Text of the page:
In this lesson, students debate the question “what is news?” and analyze and assess their own personal news sources.
This is the final lesson in a unit that explores news journalism across the media.
In this lesson, students explore the content and elements of the front pages of newspapers.
This lesson considers how the media portrays women in politics. Students explore capsule biographies of female political leaders, from ancient times to current events – crafted from snippets of media coverage such as newspapers, magazines, TV news and encyclopedias – to understand bias in how female politicians are portrayed.
In this lesson students are introduced to the key media literacy concept that media are constructions that re-present reality and consider how representations of crime in news and entertainment media may influence how we perceive members of particular groups.
This is the fourth of five lessons designed to teach students to think critically about the way aboriginal peoples and visible minorities are portrayed in the press.
In this three-day unit, students assess media coverage of natural disasters and their aftermath. Students explore how sensationalism plays a role in determining what is newsworthy, and how that can distort our perception of issues in developing nations.
After the controversy surrounding last year’s proposed copyright bill C-61, which eventually died on the order table when Parliament was prorogued, the Federal government has decided to hold consultations across Canada before introducing a new version of the bill. While only time will tell how responsive the government will be to the public’s submissions, the series of town halls and round tables is definitely a good start in making the process transparent and taking the views of a wide variety of Canadians into account. Below is an expanded version of MNet’s submission to the Round Table held in Gatineau, Quebec on July 29th 2009.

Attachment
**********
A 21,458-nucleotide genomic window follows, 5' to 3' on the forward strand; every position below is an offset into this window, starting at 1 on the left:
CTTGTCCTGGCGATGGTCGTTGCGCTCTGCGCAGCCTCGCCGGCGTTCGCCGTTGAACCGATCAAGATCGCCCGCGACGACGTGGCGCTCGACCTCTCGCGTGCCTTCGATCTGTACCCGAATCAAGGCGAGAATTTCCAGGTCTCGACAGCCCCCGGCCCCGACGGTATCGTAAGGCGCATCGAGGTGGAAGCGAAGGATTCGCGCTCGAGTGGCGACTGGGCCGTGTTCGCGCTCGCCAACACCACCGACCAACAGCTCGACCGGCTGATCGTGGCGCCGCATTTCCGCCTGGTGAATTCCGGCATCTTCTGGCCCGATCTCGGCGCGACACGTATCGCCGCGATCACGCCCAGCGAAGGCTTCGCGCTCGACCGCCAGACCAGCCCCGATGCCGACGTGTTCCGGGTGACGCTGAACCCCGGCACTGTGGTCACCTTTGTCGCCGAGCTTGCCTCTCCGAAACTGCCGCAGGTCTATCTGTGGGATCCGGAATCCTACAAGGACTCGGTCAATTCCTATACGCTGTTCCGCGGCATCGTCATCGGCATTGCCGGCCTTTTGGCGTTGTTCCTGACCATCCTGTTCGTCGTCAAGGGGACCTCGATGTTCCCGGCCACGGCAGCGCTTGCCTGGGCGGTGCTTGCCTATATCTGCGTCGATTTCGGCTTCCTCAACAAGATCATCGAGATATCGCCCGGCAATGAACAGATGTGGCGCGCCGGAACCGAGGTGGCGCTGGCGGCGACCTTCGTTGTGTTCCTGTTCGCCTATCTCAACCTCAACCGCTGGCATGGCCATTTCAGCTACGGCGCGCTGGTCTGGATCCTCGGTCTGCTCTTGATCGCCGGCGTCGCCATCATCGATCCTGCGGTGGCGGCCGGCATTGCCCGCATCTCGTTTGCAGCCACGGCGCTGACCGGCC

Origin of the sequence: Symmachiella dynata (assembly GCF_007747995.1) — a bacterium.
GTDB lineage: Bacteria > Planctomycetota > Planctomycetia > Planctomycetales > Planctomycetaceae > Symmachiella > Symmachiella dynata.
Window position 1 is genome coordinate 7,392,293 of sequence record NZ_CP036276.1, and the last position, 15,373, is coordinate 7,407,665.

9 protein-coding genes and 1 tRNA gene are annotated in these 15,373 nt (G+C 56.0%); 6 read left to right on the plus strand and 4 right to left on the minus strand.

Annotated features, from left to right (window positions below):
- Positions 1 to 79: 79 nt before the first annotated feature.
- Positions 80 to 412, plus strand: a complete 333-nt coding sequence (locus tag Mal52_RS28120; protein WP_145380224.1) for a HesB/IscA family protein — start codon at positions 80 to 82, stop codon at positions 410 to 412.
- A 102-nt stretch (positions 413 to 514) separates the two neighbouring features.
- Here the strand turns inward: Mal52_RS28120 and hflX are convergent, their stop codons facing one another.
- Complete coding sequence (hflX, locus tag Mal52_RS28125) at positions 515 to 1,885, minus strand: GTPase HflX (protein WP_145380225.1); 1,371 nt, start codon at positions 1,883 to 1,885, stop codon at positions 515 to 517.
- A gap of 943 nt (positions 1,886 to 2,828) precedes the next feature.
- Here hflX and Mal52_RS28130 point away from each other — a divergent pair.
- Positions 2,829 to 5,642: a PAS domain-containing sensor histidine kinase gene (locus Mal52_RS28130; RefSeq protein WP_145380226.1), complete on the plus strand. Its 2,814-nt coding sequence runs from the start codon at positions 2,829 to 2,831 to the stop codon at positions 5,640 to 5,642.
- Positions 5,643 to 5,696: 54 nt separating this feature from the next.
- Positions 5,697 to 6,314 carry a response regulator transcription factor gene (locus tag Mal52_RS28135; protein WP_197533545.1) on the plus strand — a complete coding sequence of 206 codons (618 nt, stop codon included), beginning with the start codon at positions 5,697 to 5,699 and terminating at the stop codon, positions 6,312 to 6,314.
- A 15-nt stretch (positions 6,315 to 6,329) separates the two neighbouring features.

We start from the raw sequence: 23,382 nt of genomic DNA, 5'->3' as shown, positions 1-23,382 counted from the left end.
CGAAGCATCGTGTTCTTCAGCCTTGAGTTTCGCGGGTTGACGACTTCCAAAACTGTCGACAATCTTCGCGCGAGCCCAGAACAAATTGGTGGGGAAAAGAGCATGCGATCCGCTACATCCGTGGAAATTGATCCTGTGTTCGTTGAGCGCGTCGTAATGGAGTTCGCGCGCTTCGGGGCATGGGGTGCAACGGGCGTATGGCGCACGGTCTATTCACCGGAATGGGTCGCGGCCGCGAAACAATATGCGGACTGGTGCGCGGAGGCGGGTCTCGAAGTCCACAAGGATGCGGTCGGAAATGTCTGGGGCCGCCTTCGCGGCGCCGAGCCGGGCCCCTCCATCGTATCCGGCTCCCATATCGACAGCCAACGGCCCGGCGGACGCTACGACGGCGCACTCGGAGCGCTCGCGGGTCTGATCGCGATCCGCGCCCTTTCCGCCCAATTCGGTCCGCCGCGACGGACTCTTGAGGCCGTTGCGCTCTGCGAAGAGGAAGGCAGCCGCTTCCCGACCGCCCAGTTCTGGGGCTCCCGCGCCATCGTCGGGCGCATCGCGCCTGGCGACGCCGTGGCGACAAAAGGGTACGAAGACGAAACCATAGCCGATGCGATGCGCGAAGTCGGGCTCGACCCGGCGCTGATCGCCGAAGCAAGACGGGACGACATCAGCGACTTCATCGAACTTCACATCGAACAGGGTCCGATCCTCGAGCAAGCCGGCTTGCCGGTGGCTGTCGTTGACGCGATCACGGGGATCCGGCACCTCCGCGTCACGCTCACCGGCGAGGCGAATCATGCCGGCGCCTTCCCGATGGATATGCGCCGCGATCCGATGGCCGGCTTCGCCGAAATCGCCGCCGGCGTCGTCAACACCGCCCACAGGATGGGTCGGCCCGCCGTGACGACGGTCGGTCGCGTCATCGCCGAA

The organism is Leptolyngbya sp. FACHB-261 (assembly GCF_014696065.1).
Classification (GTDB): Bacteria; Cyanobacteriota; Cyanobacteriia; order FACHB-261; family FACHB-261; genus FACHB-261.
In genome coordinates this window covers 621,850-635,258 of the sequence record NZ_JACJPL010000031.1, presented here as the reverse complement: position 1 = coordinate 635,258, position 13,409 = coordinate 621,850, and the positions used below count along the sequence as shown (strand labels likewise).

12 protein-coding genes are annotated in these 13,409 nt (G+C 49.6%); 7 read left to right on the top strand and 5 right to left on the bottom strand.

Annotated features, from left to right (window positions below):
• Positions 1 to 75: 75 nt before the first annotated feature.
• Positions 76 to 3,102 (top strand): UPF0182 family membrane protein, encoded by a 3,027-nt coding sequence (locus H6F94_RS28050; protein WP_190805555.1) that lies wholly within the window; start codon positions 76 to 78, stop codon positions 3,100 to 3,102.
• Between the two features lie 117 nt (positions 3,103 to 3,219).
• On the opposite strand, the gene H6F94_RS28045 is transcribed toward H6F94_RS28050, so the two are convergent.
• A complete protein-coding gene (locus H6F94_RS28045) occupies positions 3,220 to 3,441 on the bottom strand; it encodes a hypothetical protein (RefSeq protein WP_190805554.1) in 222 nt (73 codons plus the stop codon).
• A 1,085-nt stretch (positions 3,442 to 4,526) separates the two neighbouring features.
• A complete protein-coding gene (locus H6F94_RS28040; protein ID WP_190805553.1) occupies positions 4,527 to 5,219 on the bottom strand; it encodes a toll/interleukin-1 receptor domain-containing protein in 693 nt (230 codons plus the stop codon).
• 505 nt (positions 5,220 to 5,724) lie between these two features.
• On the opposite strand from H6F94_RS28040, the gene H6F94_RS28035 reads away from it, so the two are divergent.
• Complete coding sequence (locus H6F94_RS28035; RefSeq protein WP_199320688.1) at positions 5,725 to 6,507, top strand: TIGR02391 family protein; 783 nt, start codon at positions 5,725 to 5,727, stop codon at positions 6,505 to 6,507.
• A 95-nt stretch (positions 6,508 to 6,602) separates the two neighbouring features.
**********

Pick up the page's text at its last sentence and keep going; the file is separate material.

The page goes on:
If asked to think about community television (or public-access television, as a similar institution is called in the US) most people would probably conjure up the movie Wayne’s World or its real-life analogue, The Tom Green Show: TV made by people who would, under normal circumstances, never appear on TV, shot in someone’s basement or living room. Or perhaps they’d think of earnest, low-budget shows that showcase community events that wouldn’t otherwise be televised, such as ethnic festivals or the Canadian Improv Games.
The hottest media story in the past week has been the instantly infamous New Yorker cover portraying Barack Obama and his wife Michelle as terrorists. Though the Obama campaign has been measured in its response, media outlets – and particularly bloggers – have been vocal in their disapproval. Some have suggested that the cover crosses the line from satire into hate speech, while others accuse TheNew Yorker of giving ‘aid and comfort to the enemy’ by visually depicting the smears and misconceptions that have been aimed at the candidate.